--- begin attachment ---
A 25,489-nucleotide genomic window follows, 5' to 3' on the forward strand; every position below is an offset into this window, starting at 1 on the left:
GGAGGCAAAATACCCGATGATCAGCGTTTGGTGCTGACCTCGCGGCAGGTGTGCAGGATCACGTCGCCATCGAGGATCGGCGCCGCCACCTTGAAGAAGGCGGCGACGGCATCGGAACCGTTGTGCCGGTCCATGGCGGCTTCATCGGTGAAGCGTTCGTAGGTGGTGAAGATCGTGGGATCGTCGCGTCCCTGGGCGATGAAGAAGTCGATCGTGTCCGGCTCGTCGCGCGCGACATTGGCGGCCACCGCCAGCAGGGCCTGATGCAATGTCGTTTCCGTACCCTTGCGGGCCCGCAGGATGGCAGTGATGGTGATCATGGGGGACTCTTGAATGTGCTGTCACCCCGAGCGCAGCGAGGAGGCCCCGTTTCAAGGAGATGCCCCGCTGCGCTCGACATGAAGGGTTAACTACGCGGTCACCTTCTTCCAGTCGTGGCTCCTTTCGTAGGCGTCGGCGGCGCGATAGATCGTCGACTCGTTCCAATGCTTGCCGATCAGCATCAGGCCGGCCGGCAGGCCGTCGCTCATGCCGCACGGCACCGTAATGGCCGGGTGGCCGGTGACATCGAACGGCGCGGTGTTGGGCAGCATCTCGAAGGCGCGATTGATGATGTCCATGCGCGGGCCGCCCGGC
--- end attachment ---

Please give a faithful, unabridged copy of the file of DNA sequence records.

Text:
A 25,489-nucleotide genomic window follows, 5' to 3' on the forward strand; every position below is an offset into this window, starting at 1 on the left:
GGAGGCAAAATACCCGATGATCAGCGTTTGGTGCTGACCTCGCGGCAGGTGTGCAGGATCACGTCGCCATCGAGGATCGGCGCCGCCACCTTGAAGAAGGCGGCGACGGCATCGGAACCGTTGTGCCGGTCCATGGCGGCTTCATCGGTGAAGCGTTCGTAGGTGGTGAAGATCGTGGGATCGTCGCGTCCCTGGGCGATGAAGAAGTCGATCGTGTCCGGCTCGTCGCGCGCGACATTGGCGGCCACCGCCAGCAGGGCCTGATGCAATGTCGTTTCCGTACCCTTGCGGGCCCGCAGGATGGCAGTGATGGTGATCATGGGGGACTCTTGAATGTGCTGTCACCCCGAGCGCAGCGAGGAGGCCCCGTTTCAAGGAGATGCCCCGCTGCGCTCGACATGAAGGGTTAACTACGCGGTCACCTTCTTCCAGTCGTGGCTCCTTTCGTAGGCGTCGGCGGCGCGATAGATCGTCGACTCGTTCCAATGCTTGCCGATCAGCATCAGGCCGGCCGGCAGGCCGTCGCTCATGCCGCACGGCACCGTAATGGCCGGGTGGCCGGTGACATCGAACGGCGCGGTGTTGGGCAGCATCTCGAAGGCGCGATTGATGATGTCCATGCGCGGGCCGCCCGGC